Large-scale detection of repetitions Academic Article uri icon

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abstract

  • Combinatorics on words began more than a century ago with a demonstration that an infinitely long string with no repetitions could be constructed on an alphabet of only three letters. Computing all the repetitions (such as ⋯ TTT ⋯ or ⋯ CGACGA ⋯ ) in a given string x of length n is one of the oldest and most important problems of computational stringology, requiring time in the worst case. About a dozen years ago, it was discovered that repetitions can be computed as a by-product of the Θ ( n )-time computation of all the maximal periodicities or runs in x . However, even though the computation is linear, it is also brute force: global data structures, such as the suffix array , the longest common prefix array and the Lempel–Ziv factorization , need to be computed in a preprocessing phase. Furthermore, all of this effort is required despite the fact that the expected number of runs in a string is generally a small fraction of the string length. In this paper, I explore the possibility that repetitions (perhaps also other regularities in strings) can be computed in a manner commensurate with the size of the output.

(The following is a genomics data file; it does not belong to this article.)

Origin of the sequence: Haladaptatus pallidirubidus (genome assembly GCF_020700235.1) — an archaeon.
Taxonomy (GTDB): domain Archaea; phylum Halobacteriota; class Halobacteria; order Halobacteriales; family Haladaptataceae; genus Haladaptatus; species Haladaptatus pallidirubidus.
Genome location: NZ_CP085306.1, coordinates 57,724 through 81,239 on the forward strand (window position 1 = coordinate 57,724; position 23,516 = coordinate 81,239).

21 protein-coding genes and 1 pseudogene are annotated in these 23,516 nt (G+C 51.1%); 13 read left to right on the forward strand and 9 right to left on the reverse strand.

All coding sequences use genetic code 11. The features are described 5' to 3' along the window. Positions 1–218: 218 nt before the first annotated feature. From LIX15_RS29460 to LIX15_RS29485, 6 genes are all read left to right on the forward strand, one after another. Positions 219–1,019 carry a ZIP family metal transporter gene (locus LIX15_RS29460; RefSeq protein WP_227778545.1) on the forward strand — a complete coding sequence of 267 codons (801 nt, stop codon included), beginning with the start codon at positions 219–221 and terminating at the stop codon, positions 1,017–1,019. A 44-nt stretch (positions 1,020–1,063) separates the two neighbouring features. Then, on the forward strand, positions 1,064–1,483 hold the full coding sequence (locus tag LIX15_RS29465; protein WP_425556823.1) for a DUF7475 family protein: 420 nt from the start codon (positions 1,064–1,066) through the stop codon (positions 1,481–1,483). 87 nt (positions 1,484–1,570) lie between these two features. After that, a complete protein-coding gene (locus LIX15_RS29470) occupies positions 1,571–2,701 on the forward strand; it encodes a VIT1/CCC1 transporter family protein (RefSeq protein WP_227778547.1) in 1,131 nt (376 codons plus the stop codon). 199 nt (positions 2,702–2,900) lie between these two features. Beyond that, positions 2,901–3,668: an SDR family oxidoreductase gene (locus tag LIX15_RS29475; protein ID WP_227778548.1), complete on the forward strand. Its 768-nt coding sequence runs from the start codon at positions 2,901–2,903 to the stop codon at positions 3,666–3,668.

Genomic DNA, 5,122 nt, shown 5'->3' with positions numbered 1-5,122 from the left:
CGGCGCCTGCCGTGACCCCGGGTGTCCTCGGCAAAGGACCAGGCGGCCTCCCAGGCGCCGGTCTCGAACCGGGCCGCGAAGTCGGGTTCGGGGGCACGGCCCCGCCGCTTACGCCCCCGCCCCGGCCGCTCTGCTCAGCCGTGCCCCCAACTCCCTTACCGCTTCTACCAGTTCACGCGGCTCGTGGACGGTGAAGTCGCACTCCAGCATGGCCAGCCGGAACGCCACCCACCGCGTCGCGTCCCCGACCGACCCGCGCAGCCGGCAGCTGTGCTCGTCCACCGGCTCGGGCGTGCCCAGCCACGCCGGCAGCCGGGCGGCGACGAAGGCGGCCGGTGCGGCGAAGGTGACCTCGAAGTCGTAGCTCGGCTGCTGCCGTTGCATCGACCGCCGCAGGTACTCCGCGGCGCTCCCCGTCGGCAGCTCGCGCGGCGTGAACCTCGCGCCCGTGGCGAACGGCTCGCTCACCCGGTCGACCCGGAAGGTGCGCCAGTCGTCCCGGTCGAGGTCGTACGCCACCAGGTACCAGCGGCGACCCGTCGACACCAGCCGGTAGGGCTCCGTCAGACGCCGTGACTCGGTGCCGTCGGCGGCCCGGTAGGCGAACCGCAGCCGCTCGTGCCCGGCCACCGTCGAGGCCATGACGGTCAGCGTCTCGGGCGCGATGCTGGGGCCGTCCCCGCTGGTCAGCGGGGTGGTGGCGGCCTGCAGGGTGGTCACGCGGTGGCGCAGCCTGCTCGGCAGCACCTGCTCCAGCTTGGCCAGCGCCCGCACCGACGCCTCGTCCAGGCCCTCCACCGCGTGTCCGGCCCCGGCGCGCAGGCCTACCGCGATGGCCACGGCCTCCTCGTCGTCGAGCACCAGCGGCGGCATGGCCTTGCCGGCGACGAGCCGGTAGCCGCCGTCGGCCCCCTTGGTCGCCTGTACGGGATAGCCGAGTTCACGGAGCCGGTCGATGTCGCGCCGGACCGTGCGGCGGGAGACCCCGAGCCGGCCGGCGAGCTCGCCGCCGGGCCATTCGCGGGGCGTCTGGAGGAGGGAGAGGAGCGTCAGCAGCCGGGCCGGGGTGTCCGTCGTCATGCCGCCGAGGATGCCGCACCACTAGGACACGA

publication date

  • May 28, 2014